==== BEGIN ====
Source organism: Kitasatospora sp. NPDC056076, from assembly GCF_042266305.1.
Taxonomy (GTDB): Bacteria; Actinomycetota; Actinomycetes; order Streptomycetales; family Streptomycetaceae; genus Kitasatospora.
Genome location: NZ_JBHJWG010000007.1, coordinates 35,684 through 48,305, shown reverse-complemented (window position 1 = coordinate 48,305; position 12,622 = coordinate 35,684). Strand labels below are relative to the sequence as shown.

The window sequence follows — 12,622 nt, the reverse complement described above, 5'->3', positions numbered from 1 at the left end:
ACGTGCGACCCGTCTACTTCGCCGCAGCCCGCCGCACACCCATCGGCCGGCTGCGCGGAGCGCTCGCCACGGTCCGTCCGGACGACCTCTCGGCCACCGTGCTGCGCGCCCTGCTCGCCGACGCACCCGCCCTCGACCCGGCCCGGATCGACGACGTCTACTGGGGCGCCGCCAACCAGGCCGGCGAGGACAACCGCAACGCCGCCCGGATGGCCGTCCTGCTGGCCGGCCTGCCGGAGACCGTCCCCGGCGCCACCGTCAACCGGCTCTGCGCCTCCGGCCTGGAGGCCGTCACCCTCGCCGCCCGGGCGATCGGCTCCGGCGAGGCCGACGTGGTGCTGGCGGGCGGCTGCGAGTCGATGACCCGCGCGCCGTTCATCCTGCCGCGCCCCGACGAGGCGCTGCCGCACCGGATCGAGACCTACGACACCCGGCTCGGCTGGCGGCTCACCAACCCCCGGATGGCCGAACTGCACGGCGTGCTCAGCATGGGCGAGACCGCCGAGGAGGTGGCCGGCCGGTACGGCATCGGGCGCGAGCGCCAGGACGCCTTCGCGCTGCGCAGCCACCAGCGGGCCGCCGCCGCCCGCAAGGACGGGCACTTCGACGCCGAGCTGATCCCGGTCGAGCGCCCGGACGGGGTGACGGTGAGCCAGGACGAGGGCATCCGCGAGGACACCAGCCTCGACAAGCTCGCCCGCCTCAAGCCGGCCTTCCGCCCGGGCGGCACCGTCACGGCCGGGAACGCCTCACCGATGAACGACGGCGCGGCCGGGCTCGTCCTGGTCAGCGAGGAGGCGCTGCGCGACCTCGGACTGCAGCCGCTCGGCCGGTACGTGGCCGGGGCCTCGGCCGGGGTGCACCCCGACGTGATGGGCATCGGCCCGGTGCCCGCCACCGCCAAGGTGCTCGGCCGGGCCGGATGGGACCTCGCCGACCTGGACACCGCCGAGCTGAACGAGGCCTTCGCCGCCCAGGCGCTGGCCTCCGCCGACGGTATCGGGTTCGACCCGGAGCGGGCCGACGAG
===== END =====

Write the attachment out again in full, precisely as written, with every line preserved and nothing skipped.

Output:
Source organism: Kitasatospora sp. NPDC056076, from assembly GCF_042266305.1.
Taxonomy (GTDB): Bacteria; Actinomycetota; Actinomycetes; order Streptomycetales; family Streptomycetaceae; genus Kitasatospora.
Genome location: NZ_JBHJWG010000007.1, coordinates 35,684 through 48,305, shown reverse-complemented (window position 1 = coordinate 48,305; position 12,622 = coordinate 35,684). Strand labels below are relative to the sequence as shown.

The window sequence follows — 12,622 nt, the reverse complement described above, 5'->3', positions numbered from 1 at the left end:
ACGTGCGACCCGTCTACTTCGCCGCAGCCCGCCGCACACCCATCGGCCGGCTGCGCGGAGCGCTCGCCACGGTCCGTCCGGACGACCTCTCGGCCACCGTGCTGCGCGCCCTGCTCGCCGACGCACCCGCCCTCGACCCGGCCCGGATCGACGACGTCTACTGGGGCGCCGCCAACCAGGCCGGCGAGGACAACCGCAACGCCGCCCGGATGGCCGTCCTGCTGGCCGGCCTGCCGGAGACCGTCCCCGGCGCCACCGTCAACCGGCTCTGCGCCTCCGGCCTGGAGGCCGTCACCCTCGCCGCCCGGGCGATCGGCTCCGGCGAGGCCGACGTGGTGCTGGCGGGCGGCTGCGAGTCGATGACCCGCGCGCCGTTCATCCTGCCGCGCCCCGACGAGGCGCTGCCGCACCGGATCGAGACCTACGACACCCGGCTCGGCTGGCGGCTCACCAACCCCCGGATGGCCGAACTGCACGGCGTGCTCAGCATGGGCGAGACCGCCGAGGAGGTGGCCGGCCGGTACGGCATCGGGCGCGAGCGCCAGGACGCCTTCGCGCTGCGCAGCCACCAGCGGGCCGCCGCCGCCCGCAAGGACGGGCACTTCGACGCCGAGCTGATCCCGGTCGAGCGCCCGGACGGGGTGACGGTGAGCCAGGACGAGGGCATCCGCGAGGACACCAGCCTCGACAAGCTCGCCCGCCTCAAGCCGGCCTTCCGCCCGGGCGGCACCGTCACGGCCGGGAACGCCTCACCGATGAACGACGGCGCGGCCGGGCTCGTCCTGGTCAGCGAGGAGGCGCTGCGCGACCTCGGACTGCAGCCGCTCGGCCGGTACGTGGCCGGGGCCTCGGCCGGGGTGCACCCCGACGTGATGGGCATCGGCCCGGTGCCCGCCACCGCCAAGGTGCTCGGCCGGGCCGGATGGGACCTCGCCGACCTGGACACCGCCGAGCTGAACGAGGCCTTCGCCGCCCAGGCGCTGGCCTCCGCCGACGGTATCGGGTTCGACCCGGAGCGGGCCGACGAG